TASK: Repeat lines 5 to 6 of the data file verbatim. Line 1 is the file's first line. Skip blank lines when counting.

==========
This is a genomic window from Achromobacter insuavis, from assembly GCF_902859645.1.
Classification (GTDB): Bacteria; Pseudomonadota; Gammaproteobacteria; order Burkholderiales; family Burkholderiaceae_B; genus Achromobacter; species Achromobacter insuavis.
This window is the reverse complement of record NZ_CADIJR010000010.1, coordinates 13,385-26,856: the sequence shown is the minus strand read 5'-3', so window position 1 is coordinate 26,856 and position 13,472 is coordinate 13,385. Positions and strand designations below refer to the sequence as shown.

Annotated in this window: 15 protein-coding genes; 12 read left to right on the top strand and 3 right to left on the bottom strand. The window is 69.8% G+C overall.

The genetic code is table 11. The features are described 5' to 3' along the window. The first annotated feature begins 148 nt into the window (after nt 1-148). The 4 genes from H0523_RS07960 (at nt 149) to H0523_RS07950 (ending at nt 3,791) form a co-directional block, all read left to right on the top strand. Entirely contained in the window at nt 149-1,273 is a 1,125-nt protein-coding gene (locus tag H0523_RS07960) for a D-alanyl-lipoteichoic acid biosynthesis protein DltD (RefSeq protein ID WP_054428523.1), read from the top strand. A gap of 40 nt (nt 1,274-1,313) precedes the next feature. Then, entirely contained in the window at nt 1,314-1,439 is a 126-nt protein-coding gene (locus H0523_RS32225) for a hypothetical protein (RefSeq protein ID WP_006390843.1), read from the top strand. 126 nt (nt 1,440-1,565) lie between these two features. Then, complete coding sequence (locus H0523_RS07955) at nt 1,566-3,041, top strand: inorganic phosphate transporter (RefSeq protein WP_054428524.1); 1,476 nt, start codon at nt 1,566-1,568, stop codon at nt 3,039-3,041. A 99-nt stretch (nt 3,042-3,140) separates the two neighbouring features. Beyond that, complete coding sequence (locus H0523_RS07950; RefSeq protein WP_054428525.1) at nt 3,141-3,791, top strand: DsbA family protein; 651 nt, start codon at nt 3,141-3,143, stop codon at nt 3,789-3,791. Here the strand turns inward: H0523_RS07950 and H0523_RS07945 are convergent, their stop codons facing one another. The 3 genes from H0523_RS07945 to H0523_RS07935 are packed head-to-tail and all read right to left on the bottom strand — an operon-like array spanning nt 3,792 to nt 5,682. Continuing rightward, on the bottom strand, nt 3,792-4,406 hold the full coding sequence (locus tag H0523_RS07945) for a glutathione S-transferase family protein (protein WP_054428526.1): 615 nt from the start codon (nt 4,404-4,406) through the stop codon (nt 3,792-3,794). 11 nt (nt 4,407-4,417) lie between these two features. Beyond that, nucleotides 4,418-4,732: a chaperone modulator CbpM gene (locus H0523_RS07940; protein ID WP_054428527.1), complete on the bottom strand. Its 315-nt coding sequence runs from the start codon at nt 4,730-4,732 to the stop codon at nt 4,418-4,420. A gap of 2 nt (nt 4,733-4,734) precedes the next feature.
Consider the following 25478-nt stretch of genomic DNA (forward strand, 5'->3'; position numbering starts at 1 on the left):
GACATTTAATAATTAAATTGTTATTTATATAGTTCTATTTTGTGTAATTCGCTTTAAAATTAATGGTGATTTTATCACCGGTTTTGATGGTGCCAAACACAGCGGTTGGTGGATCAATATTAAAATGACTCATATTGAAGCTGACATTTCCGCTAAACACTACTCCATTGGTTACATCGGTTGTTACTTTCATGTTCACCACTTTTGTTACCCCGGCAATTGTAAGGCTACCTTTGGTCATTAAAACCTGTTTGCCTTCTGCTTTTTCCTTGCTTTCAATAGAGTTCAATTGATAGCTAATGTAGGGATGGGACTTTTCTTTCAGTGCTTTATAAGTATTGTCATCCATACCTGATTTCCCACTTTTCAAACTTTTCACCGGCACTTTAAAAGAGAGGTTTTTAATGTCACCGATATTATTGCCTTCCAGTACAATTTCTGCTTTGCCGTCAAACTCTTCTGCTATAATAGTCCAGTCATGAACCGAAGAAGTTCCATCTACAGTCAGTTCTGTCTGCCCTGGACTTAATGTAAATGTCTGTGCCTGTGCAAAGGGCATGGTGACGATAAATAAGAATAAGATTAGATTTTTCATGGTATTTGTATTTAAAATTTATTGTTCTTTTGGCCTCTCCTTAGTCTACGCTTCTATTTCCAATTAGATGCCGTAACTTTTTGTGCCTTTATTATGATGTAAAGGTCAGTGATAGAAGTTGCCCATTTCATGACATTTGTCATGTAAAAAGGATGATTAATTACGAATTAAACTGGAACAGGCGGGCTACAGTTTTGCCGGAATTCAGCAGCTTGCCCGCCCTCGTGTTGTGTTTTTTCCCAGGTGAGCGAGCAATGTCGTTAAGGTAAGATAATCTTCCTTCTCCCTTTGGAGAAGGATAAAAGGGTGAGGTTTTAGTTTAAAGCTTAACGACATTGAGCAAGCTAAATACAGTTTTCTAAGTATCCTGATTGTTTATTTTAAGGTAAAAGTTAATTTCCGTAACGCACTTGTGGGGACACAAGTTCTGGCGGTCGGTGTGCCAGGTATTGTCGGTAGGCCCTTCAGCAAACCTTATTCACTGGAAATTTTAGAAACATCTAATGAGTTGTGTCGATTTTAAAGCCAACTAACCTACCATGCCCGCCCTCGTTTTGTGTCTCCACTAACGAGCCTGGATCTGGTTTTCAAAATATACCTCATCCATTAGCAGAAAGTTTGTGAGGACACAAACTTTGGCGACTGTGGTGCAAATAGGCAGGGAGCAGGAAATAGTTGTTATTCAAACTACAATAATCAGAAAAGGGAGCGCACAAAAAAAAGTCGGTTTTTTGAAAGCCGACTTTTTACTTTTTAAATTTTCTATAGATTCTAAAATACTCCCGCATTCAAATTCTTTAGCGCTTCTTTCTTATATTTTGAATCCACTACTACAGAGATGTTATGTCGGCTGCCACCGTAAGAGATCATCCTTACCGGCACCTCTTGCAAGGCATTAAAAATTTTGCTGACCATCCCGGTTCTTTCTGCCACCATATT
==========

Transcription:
The genetic code is table 11. The features are described 5' to 3' along the window. The first annotated feature begins 148 nt into the window (after nt 1-148). The 4 genes from H0523_RS07960 (at nt 149) to H0523_RS07950 (ending at nt 3,791) form a co-directional block, all read left to right on the top strand. Entirely contained in the window at nt 149-1,273 is a 1,125-nt protein-coding gene (locus tag H0523_RS07960) for a D-alanyl-lipoteichoic acid biosynthesis protein DltD (RefSeq protein ID WP_054428523.1), read from the top strand. A gap of 40 nt (nt 1,274-1,313) precedes the next feature. Then, entirely contained in the window at nt 1,314-1,439 is a 126-nt protein-coding gene (locus H0523_RS32225) for a hypothetical protein (RefSeq protein ID WP_006390843.1), read from the top strand. 126 nt (nt 1,440-1,565) lie between these two features. Then, complete coding sequence (locus H0523_RS07955) at nt 1,566-3,041, top strand: inorganic phosphate transporter (RefSeq protein WP_054428524.1); 1,476 nt, start codon at nt 1,566-1,568, stop codon at nt 3,039-3,041. A 99-nt stretch (nt 3,042-3,140) separates the two neighbouring features. Beyond that, complete coding sequence (locus H0523_RS07950; RefSeq protein WP_054428525.1) at nt 3,141-3,791, top strand: DsbA family protein; 651 nt, start codon at nt 3,141-3,143, stop codon at nt 3,789-3,791. Here the strand turns inward: H0523_RS07950 and H0523_RS07945 are convergent, their stop codons facing one another. The 3 genes from H0523_RS07945 to H0523_RS07935 are packed head-to-tail and all read right to left on the bottom strand — an operon-like array spanning nt 3,792 to nt 5,682. Continuing rightward, on the bottom strand, nt 3,792-4,406 hold the full coding sequence (locus tag H0523_RS07945) for a glutathione S-transferase family protein (protein WP_054428526.1): 615 nt from the start codon (nt 4,404-4,406) through the stop codon (nt 3,792-3,794). 11 nt (nt 4,407-4,417) lie between these two features. Beyond that, nucleotides 4,418-4,732: a chaperone modulator CbpM gene (locus H0523_RS07940; protein ID WP_054428527.1), complete on the bottom strand. Its 315-nt coding sequence runs from the start codon at nt 4,730-4,732 to the stop codon at nt 4,418-4,420. A gap of 2 nt (nt 4,733-4,734) precedes the next feature.
Consider the following 25478-nt stretch of genomic DNA (forward strand, 5'->3'; position numbering starts at 1 on the left):